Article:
There is no question that online dating is changing the human experience. Daters evaluate photos, read a few facts, and decide whether to pursue the person in the profile. Dating apps give so many options, and, of course, it can give analysis paralysis. There is such a thing as having too many options. But the people I have talked to about their experience on dating apps all seem to say the same thing: They hate the apps. They’ve told me the apps can be a good way to meet people, but in general, they are having a pretty miserable experience. Yet they are still engaging in them. The reasons people don’t like the apps are different, depending on whether they are male or female.
I’m fascinated by the online dating world. I have never actually engaged in online dating, only because when I was of the age when online dating apps came on the scene, I was in a long-term relationship with my boyfriend, and I had longer relationships thereafter. I just never had a need to date online, but that doesn’t mean I wouldn’t have. I understand why people do it. Times are changing, culture is changing, and people find dating online to be more convenient. I think this is especially the case as you get older because your lifestyle changes. Maybe you’re not hitting the bar every Friday and Saturday and brunching all day on Sunday. Maybe you want to stay home more. Maybe you’re cooking more. So, you’re not meeting as many people. All of that makes sense to me. But people overwhelmingly say they don’t love the app experience.
I asked a few men about the online dating world, and their number one complaint was that women lie about how they look. Apparently, women are heavily editing their pictures and posting them on these dating apps. Then, when a man shows up to a date, maybe the woman looked like that 20 years ago — or 20 pounds ago. But the woman in the photo looks nothing like the one sitting in front of him. This seems like a bizarre concept. What is the purpose? She thinks she was going to dupe him or that once he sees her, he’ll stay for her personality? The idea is, the guy is going to see you. In fact, if I had an online dating profile, I would use a picture in which I looked slightly less attractive than I do in real life because I would want the guy to be pleasantly surprised when he meets me. So why are women lying about how they look? Why are they pretending they have a different smile, body, skin tone?
When I talked to women about using dating apps, their number one complaint was that men will reach out to them, say hello, and start a conversation. But when they respond, the guys go cold. With the guys, they are reaching out to women, making an effort, and then never responding to them. That’s also strange.
To try to understand the motivation behind this, I asked women why they heavily edit their photos. One responded saying that cameras add a few extra pounds. (I could go along with that if we were still in the ‘90s before technology was really figured out. But I don’t think that holds true in 2023.) Another woman said she edits the lighting or background but not anything of herself. That seems fair. A third woman said she is not photogenic, and other women agreed with this because sometimes when you see someone in person, they look more attractive than in a photo.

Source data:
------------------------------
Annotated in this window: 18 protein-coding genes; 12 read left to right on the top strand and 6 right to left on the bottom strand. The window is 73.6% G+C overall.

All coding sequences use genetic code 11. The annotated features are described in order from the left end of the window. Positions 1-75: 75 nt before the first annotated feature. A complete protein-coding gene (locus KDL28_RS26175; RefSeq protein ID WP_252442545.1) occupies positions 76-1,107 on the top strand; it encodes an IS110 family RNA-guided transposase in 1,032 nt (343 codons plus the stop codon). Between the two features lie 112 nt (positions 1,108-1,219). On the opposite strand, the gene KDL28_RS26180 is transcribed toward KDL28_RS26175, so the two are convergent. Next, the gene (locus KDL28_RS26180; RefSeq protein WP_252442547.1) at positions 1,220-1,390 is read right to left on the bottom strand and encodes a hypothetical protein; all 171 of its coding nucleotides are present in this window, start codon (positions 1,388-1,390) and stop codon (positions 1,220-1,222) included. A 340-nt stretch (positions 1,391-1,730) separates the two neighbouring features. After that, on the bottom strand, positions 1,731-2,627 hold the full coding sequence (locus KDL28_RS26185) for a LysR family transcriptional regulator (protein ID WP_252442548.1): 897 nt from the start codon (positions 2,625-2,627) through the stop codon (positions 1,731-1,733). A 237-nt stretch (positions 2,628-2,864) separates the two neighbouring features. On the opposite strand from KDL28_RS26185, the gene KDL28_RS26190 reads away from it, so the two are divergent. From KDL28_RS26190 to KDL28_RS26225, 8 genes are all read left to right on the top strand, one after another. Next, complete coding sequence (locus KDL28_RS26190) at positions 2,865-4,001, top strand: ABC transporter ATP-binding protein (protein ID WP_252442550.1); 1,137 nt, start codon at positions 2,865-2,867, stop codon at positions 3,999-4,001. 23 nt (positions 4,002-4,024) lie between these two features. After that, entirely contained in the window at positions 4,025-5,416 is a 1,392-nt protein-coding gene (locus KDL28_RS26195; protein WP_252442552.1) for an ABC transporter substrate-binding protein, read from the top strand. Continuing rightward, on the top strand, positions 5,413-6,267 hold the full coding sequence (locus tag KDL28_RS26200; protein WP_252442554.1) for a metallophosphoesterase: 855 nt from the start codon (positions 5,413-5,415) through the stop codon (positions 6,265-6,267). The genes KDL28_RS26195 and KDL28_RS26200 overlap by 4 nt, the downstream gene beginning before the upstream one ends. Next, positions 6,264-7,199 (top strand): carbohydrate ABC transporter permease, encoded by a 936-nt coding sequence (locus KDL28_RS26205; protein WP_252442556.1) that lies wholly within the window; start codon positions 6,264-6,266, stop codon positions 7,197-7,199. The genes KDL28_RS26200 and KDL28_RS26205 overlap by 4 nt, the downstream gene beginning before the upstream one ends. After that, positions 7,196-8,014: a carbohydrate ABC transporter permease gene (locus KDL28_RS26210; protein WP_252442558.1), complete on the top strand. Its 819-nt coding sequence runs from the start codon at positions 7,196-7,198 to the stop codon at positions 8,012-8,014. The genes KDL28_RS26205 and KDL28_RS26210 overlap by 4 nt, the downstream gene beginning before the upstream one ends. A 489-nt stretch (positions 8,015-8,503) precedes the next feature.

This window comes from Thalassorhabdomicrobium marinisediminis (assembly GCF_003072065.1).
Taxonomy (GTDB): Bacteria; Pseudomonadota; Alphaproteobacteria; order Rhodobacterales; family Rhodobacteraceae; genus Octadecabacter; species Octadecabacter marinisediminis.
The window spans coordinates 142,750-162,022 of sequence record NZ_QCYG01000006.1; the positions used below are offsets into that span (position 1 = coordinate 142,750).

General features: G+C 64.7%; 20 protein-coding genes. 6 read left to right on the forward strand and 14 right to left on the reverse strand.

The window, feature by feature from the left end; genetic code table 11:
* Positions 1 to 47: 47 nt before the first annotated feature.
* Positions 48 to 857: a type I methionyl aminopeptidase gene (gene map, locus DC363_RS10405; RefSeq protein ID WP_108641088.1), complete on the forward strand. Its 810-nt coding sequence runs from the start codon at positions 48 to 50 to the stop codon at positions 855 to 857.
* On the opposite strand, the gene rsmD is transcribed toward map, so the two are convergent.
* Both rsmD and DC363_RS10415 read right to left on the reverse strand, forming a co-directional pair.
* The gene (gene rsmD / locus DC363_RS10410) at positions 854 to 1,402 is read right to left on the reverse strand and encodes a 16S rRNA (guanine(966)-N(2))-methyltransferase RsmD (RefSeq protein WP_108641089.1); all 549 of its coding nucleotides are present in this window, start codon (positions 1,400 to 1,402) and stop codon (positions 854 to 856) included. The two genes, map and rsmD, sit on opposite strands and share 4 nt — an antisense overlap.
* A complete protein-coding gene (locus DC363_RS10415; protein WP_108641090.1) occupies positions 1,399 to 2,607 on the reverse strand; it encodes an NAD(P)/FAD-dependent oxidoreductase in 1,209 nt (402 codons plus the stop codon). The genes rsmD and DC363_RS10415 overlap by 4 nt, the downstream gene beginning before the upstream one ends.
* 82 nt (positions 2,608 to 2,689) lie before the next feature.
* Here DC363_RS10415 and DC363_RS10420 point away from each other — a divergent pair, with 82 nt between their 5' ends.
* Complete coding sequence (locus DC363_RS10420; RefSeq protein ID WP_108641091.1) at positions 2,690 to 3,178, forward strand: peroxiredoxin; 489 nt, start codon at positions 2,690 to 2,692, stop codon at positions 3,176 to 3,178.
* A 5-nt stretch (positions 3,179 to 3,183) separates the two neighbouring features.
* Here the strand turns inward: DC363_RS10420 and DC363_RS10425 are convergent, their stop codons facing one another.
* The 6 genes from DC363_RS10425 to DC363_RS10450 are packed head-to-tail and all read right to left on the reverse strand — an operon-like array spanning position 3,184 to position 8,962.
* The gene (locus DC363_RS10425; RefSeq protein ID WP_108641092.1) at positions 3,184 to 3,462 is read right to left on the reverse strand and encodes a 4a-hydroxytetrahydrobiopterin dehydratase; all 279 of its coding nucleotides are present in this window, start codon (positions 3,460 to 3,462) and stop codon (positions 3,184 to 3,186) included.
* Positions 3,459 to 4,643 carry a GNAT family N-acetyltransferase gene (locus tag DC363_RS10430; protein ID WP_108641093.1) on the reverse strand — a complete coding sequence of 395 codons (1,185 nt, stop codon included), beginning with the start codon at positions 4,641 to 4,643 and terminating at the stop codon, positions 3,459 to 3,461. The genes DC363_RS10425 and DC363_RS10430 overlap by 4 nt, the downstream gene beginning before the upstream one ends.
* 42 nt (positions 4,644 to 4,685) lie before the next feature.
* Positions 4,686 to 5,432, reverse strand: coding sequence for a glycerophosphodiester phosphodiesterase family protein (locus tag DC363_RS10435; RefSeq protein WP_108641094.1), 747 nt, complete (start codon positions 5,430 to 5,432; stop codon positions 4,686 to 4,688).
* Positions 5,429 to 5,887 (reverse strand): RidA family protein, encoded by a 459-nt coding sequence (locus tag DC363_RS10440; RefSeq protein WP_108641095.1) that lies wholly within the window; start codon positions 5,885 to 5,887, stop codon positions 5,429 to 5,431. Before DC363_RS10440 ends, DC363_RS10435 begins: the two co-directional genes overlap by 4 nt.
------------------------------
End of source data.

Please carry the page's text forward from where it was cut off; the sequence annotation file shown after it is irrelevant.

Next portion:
But it is the next person who I believe gave the honest answer. She said she edits herself to impress and because of her own insecurities. I think this is the answer that really gets to the heart of the issue. It seems a lot of women are editing photos because they do not anticipate meeting in real life. Often, when people are feeling insecure or lonely, the apps give them something to do while also boosting these ladies’ self-confidence as men send messages commenting on their beauty or desire to date. If the date never materializes, at least they feel they were picked first; at least they feel like men were looking at them. That’s why, if they’re honest, women are essentially lying and advertising something that isn’t real.
On the male side, the issue seems to be different. The way their mind processes these apps seems to be a numbers game. If a man reaches out to 40 girls, all with varying looks, he might receive a message from four A-plus girls. So, he decides he’ll focus his time on just those four; if no A-plus girls return a message, he will move down the line. The men are thinking that eventually they will catch a big enough fish.
This is one of the ways in which the world has promoted an advancement that has actually become a regression. People don’t know how to speak to each other, lack confidence to have face-to-face conversations, and hide behind apps. People don’t have the confidence to address their own insecurities, so they linger behind apps. They are comfortable behind apps. As our confidence is shrinking, we are telling the world more lies, and perhaps, even worse, we are telling ourselves lies.